Once all enquiries have been answered and all conditions have been met, correspondence will be sent with the contract explaining clearly as to what the title consists of. The contract and any associated documents will then need to be signed and returned to us. Once the signed contracts have been given to us, we can go onto the next stage of exchanging contracts.




Do I need to pay a deposit on exchange of contracts?


At the point where contracts are exchanged, a deposit is paid over to the seller’s as a down payment on the property. If you do not complete the purchase on time, the seller can keep this deposit as partial compensation. 5% is the usual minimum deposit that the sellers conveyancer will ask for.




When do I stop my mortgage payments on the property I am selling and begin payment on my new purchased property?


Your mortgage must be paid up until the agreed completion date and your existing lender will provide us with the figure required to redeem your mortgage up to the time of completion. Do not cancel your mortgage payments. In terms of your new mortgage offer, details should be provided of when to start paying your new mortgage.




What happens after you have completed?


Once you have completed, any outstanding monies will be forwarded to you via cheque or bank transfer on a sale ensuring that all payments are made to estate agents and mortgage lender to redeem any loans (if applicable).




When do all the fees have to be paid?


For sales, all fees will be paid on completion including our fees, estate agent fees and the redemption of any mortgages. This will be displayed in our completion statement which we will provide for you prior to completion. For purchases, we will prepare and send to you a final completion statement for approval. Once agreed, we will then ask you to send us the outstanding balance (if required) to complete the transaction including legal fees, any out of pocket expenses and the lender fees before completion. The deposit will be needed in cleared funds before exchange of contracts.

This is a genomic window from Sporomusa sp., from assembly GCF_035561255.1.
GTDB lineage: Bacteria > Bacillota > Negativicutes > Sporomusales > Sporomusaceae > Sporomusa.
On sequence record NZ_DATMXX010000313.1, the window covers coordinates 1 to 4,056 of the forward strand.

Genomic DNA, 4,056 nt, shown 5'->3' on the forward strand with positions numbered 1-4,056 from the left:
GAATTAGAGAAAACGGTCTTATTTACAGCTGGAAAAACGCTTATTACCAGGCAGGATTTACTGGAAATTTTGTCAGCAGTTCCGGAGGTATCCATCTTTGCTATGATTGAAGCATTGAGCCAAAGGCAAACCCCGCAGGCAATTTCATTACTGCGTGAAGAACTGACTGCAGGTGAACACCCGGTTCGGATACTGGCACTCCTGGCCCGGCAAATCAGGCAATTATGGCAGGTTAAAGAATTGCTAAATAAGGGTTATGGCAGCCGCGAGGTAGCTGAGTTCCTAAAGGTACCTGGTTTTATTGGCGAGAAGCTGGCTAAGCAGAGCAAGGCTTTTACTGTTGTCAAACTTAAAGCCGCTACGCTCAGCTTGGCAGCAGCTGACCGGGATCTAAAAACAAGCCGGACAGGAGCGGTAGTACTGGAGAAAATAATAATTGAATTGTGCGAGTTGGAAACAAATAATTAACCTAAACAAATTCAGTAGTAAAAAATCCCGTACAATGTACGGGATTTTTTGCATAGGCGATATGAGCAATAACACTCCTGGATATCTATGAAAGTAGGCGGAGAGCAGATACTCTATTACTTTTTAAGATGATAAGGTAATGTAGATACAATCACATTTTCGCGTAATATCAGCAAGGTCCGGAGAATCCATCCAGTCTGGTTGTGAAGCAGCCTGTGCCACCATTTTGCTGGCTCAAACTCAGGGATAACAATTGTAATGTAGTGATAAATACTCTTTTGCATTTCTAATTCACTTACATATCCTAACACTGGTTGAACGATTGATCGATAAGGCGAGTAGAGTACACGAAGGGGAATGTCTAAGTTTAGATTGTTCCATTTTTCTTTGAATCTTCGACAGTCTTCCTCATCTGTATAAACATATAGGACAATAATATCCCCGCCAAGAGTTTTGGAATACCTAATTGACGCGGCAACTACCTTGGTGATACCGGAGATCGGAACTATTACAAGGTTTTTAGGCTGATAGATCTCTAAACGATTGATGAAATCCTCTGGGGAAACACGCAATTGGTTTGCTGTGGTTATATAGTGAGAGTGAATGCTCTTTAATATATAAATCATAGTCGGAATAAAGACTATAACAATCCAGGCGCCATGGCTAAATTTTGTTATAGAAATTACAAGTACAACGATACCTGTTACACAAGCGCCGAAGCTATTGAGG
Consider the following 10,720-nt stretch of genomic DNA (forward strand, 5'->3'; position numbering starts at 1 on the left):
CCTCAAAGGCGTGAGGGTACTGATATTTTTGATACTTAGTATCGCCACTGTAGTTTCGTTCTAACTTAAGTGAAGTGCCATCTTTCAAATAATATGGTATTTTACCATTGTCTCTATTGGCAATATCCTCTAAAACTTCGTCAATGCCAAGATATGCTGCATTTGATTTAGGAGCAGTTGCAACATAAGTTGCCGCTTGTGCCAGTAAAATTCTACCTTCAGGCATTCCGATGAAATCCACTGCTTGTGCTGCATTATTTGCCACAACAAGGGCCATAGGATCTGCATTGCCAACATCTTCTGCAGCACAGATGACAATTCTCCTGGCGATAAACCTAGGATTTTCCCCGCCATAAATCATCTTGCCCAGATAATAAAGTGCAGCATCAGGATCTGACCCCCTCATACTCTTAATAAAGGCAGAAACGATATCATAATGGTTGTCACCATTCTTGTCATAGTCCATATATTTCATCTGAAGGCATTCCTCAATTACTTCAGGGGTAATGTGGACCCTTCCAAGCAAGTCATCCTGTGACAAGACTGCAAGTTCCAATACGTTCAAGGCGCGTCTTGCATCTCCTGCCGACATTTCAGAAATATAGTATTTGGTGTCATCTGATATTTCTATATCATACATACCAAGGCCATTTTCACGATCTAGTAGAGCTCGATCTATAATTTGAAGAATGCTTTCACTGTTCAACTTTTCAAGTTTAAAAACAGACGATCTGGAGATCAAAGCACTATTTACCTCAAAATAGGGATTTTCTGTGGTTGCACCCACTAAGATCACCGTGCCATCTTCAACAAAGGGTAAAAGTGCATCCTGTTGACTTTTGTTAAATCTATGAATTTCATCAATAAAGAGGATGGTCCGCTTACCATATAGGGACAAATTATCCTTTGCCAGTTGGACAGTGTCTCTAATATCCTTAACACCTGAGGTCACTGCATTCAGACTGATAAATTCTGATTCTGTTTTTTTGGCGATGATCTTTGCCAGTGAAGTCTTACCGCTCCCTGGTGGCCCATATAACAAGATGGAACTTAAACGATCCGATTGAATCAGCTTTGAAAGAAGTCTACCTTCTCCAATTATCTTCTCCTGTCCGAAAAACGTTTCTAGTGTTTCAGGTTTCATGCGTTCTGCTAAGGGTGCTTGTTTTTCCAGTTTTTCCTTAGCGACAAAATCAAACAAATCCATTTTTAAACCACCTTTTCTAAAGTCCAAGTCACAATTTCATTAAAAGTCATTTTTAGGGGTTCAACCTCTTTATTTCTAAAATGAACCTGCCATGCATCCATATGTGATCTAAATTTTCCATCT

Residential Property


For most people, buying or selling a property is one of the biggest transactions they will make. It can be exciting but also stressful however with the right legal advice, it need not be so daunting. At The Legal Practice, we understand that speed is of the essence and we strive to provide client-tailored services and aim to make transactions as stress free as possible. During the conveyancing process, you will be allocated a dedicated contact who will be with you through every as aspect of your purchase or sale. The Legal Practice have vast experience in residential and commercial property matters and maintain close contact with local surveyors and estate agents. The team is highly skilled in negotiation to progress matters forward which can be invaluable in a long chain. We will advise you on both legal and practical any practical Our Residential Property and Conveyancing solicitors can assist with a wide range of matters including: Sales and Purchases Lease Renewals and Extensions Mortgages and Remortgaging  Landlord and Tenant Leasehold Enfranchisement Transfer of Equity